Pax and Peter have been inseparable ever since Peter rescued him as a kit. But one day, the unimaginable happens: Peter’s dad enlists in the military and makes him return the fox to the wild.
At his grandfather’s house, three hundred miles away from home, Peter knows he isn’t where he should be—with Pax. He strikes out on his own despite the encroaching war, spurred by love, loyalty, and grief, to be reunited with his fox.
Meanwhile Pax, steadfastly waiting for his boy, embarks on adventures and discoveries of his own. . . .
Forget Me Not (Novel in Verse)
Published: March 14, 2017
Astronomy-loving Calliope June has Tourette syndrome, so she sometimes makes faces or noises that she doesn’t mean to make. When she and her mother move yet again, she tries to hide her TS. But it isn’t long before the kids at her new school realize she’s different. Only Calliope’s neighbor, who is also the popular student body president, sees her as she truly is―an interesting person and a good friend. But is he brave enough to take their friendship public?
As Calliope navigates school, she must also face her mother’s new relationship and the fact that they might be moving―again―just as she starts to make friends and finally accept her differences.
Partially in verse and partially in prose with two intertwined points of view, Ellie Terry’s affecting debut will speak to a wide audience about being true to oneself.
Related: Best Middle-Grade Novels-In-Verse
Published: August 29, 2017
Edver isn’t happy about being shipped off to Cuba to visit the father he barely knows. Why would he want to visit a place that no one in Miami ever mentions without a sigh? Yet now that travel laws have changed and it’s a lot easier for divided families to be reunited, his mom thinks it’s time for some father-son bonding.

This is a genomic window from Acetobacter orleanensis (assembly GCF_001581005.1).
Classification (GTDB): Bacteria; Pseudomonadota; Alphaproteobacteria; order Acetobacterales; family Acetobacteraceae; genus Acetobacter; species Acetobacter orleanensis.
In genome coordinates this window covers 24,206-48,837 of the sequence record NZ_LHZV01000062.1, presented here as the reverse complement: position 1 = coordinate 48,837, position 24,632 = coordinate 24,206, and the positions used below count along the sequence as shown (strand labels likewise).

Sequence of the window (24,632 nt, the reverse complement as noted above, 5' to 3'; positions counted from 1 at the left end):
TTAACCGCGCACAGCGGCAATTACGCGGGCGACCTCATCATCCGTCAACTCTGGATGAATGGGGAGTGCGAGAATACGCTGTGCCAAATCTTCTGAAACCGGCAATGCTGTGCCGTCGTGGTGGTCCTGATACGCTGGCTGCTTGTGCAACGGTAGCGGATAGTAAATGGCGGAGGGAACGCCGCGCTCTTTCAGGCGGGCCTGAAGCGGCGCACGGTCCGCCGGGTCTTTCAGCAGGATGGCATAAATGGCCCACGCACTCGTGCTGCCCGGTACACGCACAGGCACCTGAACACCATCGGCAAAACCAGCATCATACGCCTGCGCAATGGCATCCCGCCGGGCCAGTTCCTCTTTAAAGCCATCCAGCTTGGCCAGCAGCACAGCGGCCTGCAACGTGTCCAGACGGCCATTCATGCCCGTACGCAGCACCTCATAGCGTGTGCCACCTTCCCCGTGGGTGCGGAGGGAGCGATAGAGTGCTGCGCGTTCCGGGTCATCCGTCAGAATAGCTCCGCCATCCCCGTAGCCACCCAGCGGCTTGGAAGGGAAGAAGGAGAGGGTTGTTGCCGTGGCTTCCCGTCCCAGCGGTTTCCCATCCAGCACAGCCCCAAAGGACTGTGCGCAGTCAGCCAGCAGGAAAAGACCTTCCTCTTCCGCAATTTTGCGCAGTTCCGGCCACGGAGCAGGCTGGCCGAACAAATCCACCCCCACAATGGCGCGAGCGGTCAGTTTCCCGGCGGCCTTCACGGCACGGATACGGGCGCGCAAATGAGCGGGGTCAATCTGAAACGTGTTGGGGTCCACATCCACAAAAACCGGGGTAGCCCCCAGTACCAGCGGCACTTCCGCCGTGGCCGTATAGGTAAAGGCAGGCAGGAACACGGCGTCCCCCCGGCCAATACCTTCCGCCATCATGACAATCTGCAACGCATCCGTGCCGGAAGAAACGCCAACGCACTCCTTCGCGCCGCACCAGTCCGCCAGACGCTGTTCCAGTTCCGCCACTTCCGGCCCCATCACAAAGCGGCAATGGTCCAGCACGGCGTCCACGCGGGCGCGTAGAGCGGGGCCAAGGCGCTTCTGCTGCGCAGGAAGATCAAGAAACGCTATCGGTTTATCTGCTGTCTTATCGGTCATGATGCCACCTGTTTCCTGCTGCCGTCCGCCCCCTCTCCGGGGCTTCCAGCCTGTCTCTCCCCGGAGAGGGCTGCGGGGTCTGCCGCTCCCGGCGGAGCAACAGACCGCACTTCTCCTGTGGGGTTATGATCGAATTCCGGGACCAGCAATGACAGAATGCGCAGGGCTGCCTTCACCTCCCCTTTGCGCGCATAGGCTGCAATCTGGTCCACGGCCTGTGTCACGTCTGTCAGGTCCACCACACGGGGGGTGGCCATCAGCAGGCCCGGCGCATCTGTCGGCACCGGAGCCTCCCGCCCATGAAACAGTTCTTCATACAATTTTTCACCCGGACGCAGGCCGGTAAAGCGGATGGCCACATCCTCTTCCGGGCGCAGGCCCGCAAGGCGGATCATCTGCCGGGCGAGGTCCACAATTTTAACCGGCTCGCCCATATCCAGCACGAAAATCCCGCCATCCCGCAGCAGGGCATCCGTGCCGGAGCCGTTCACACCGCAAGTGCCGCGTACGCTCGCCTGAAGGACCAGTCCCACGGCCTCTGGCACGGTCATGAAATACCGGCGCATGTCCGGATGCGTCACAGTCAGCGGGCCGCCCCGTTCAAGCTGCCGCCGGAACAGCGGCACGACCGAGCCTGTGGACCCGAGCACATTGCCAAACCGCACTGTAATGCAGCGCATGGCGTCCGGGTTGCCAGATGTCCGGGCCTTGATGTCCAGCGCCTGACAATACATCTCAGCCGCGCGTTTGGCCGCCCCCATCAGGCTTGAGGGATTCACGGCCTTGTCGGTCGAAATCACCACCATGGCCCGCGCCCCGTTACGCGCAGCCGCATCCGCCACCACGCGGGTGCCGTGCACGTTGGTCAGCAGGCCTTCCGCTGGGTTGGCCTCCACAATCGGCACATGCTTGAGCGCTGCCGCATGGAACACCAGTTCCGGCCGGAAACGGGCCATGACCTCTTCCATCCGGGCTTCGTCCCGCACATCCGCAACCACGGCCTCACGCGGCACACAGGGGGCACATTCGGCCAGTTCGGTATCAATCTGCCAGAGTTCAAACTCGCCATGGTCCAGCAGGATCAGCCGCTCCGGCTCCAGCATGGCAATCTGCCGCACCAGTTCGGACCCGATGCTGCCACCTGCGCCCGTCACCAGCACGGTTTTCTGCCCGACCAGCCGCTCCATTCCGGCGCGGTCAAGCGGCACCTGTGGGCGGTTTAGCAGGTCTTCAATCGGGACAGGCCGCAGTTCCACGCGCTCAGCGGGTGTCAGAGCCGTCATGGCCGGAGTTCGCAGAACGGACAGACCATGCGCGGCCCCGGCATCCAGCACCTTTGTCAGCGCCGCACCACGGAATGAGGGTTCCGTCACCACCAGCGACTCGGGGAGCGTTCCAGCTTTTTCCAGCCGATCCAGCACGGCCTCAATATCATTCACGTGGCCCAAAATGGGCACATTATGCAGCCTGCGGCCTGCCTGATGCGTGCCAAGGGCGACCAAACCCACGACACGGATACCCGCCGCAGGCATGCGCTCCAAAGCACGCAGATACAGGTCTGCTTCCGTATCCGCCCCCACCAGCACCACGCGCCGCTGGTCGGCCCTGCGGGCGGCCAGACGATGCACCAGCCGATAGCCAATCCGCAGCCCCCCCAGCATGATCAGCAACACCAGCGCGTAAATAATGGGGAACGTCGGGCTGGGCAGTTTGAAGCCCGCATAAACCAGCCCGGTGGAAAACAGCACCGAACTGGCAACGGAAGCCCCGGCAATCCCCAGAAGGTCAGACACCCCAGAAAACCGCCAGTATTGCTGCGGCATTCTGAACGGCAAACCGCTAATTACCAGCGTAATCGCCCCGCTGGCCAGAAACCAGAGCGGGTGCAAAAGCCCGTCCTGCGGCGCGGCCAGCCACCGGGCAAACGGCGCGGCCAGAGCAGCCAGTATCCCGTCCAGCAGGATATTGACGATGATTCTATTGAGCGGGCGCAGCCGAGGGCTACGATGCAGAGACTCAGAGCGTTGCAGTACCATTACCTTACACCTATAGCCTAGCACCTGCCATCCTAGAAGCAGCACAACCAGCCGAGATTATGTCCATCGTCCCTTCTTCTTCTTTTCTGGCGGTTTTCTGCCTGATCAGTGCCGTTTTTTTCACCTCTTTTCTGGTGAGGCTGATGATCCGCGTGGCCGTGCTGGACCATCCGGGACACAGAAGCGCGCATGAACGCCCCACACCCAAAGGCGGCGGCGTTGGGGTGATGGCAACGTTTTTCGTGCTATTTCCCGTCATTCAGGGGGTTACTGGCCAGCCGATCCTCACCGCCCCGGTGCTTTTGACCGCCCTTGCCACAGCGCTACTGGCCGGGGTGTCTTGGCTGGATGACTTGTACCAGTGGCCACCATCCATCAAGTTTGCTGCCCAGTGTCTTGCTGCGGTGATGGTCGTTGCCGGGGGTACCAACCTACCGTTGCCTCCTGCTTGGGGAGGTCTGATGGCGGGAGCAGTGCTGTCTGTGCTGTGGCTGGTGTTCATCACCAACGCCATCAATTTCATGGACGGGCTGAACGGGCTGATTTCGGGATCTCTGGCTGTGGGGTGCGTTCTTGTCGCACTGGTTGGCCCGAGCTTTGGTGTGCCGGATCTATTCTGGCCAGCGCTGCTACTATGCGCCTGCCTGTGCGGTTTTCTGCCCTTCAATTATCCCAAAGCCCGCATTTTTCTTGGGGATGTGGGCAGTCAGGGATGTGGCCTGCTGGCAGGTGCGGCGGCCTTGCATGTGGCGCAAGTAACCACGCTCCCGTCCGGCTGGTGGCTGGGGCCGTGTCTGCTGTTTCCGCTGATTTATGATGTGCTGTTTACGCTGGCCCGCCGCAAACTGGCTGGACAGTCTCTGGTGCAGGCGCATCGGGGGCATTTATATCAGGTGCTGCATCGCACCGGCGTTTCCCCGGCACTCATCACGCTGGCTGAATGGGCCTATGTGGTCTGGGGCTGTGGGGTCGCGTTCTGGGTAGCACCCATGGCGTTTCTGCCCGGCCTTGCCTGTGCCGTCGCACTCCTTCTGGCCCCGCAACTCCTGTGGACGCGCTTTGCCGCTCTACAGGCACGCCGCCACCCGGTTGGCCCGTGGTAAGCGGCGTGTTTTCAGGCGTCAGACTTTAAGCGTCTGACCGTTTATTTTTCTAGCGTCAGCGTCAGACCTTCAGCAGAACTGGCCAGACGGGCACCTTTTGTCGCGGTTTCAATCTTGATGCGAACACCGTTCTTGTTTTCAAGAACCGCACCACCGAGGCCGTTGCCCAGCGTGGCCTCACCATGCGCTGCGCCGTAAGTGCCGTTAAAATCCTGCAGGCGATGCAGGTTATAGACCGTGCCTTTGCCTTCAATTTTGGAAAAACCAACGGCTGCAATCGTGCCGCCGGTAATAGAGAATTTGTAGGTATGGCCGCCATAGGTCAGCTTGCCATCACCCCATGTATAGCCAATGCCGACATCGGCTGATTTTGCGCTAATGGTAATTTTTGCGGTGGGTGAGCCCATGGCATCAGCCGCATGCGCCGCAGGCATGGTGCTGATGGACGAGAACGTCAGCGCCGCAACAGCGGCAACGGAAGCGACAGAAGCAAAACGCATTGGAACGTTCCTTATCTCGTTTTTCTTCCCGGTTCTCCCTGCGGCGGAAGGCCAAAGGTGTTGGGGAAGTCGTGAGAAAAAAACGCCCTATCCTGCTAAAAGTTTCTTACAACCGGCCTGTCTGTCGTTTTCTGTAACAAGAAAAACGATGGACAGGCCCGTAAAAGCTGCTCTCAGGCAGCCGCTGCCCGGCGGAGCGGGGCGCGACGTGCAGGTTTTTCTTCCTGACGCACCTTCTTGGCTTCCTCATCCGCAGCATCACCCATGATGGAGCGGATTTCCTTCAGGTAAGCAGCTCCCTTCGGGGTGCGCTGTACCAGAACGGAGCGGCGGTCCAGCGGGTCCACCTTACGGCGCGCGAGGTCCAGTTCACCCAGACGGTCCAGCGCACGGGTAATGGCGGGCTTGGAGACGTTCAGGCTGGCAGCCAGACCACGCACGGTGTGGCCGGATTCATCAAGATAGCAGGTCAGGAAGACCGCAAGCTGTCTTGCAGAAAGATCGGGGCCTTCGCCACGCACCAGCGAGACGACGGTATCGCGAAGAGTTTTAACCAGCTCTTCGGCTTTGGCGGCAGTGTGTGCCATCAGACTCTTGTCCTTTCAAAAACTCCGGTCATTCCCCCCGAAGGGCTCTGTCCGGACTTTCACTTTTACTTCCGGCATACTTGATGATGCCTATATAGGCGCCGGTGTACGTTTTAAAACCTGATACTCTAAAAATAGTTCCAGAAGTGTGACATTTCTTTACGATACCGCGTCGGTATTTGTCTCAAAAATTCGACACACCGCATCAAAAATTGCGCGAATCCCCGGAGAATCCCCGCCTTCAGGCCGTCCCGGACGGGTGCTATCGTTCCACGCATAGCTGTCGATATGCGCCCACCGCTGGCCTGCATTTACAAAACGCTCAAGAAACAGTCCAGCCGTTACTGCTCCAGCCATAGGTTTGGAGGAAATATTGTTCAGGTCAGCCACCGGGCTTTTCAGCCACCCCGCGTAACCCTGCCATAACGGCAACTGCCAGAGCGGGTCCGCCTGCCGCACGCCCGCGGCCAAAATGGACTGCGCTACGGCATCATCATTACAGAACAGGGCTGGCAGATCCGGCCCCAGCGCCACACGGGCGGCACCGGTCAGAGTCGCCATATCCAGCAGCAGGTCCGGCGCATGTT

Edver doesn’t know what this summer has in store, but he’s definitely expecting to meet a sister he didn’t know existed! Luza is a year older and excited to see her little brother, until she realizes how different their lives have been. Looking for anything they might have in common, they sneak onto the internet—and accidentally catch the interest of a dangerous wildlife poacher. Edver has fought plenty of villains in video games. Now, to save the Cuban jungle they love, he and Luza are going to have to find a way to conquer a real villain!
If a Tree Falls at Lunch Period
Published: April 6, 2009
Kirsten’s parents are barely speaking to each other, and her best friend has fallen under the spell of the school’s queen bee, Brianna. It seems like only Kirsten’s younger science-geek sister is on her side. Walker’s goal is to survive at the new white private school his mom has sent him to because she thinks he’s going to screw up like his cousin. But he’s a good kid. So is his friend Matteo, though no one knows why he’ll do absolutely anything that hot blond Brianna asks of him. But all of this feels almost trivial when Kirsten and Walker discover a secret that shakes them both to the core.
A Field Guide to Getting Lost
Published: April 14, 2020
Sutton is having robot problems. Her mini-bot is supposed to be able to get through a maze in under a minute, but she must have gotten something wrong in the coding. Which is frustrating for a science-minded girl like Sutton—almost as frustrating as the fact that her mother probably won’t be home in time for Sutton’s tenth birthday.
Luis spends his days writing thrilling stories about brave kids, but there’s only so much inspiration you can find when you’re stuck inside all day. He’s allergic to bees, afraid of dogs, and has an overprotective mom to boot. So Luis can only dream of daring adventures in the wild.